BIDEN: I‘m confident—I don‘t know, but I‘m confident the way, again, just the modus operandi of the principles is, you know, someone goes after them and they go back in return.
But again, I really don‘t know the facts. This is all premised on the assumption that Libby and/or Rove actually outed the CIA operative, that is Joe Wilson‘s wife. And I don‘t know that for a fact.
MATTHEWS: We don‘t either. We know nothing there. All we know the term of the grand jury runs out next week. And he‘s got three more meetings with that grand jury. And people tell me, like Michael Isikoff of “Newsweek” that that means he‘s going to have to notify the targets by the end of this week in all likelihood. So, let‘s just ask this question, because it‘s in the air right now. If anyone is indicted in the White House or not indicted, but let‘s say if someone is indicted, do they have to resign or be forced to resign?
BIDEN: Well, I would think they would resign instantaneously. I can‘t imagine them, whether or not they have to—and quite frankly, I don‘t know I‘m not sure there is a law that says they must resign. I‘m embarrassed to say I don‘t know that for a fact. You‘d think having been around after Watergate I‘d know, but I don‘t know that.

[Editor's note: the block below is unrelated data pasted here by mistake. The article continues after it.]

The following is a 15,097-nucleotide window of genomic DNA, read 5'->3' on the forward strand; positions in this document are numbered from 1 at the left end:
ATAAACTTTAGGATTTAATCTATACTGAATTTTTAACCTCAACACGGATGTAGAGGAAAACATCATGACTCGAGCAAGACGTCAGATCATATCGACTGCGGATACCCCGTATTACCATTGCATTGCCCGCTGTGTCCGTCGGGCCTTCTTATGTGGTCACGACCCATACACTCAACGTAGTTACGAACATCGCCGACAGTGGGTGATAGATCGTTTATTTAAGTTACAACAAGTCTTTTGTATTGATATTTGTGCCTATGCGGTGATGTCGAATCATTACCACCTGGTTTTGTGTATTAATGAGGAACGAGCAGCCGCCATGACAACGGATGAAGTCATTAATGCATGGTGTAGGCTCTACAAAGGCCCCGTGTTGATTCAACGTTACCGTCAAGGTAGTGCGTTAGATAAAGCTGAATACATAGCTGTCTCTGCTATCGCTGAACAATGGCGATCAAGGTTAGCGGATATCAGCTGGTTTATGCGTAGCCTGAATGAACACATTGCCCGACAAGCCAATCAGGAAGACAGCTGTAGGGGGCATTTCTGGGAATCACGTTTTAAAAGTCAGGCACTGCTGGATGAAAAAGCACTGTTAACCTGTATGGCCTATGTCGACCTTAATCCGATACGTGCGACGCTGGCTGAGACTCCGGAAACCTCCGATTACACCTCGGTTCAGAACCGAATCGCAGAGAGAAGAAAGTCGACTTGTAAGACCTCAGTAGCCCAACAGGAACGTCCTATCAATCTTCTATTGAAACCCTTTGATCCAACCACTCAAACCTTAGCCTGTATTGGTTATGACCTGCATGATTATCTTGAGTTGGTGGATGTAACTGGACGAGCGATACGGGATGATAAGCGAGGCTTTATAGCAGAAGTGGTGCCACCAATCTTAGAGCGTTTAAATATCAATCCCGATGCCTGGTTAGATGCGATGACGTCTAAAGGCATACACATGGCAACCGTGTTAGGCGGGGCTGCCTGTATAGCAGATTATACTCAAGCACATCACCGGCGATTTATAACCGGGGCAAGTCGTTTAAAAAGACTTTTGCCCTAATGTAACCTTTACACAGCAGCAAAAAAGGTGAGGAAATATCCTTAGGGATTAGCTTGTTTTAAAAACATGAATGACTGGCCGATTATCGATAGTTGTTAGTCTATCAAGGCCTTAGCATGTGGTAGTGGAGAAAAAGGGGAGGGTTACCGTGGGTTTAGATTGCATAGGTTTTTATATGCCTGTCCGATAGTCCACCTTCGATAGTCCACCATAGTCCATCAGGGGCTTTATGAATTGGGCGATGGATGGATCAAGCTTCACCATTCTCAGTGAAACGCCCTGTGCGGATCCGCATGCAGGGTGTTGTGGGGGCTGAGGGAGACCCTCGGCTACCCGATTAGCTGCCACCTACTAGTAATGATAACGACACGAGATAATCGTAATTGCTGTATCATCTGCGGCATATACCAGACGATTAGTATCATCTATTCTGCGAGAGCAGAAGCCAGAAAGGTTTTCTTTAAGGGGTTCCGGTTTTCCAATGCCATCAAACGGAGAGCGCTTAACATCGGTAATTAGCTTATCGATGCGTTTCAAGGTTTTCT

MATTHEWS: I don‘t think there is a rule.
BIDEN: But I think practically, yes.
MATTHEWS: They are putting out the word that they are going to try something different. They are going to offer themselves up for a leave of absence, something that would keep them on the White House payroll and formal officials in the United States government in the office of the President, but not be performing their duties. Would that be satisfactory to the government and our constitution to have indicted people still on the White House staff?
BIDEN: It might be in the constitution, but not to the people of the United States of America. I can‘t fathom even—not even—I can‘t imagine this president allowing that to happen. If he does, it would be—rank among, I think, among the least smart things he has ever done.
MATTHEWS: Speaking of least smart things—and by the way, we‘re only talking about this, because this is in the press this week that that‘s what is being considered by these people if they are indicted, to then simply take a leave of absence at their own initiative.
Scooter Libby, the chief of the staff of the vice president, sent a letter to Judy Miller, the “New York Times” that spent all those months, actually in jail, keeping the secret of her relationship with him, her conversations with him, which were off the record or on background. Here is a letter he sent to her while she was in jail.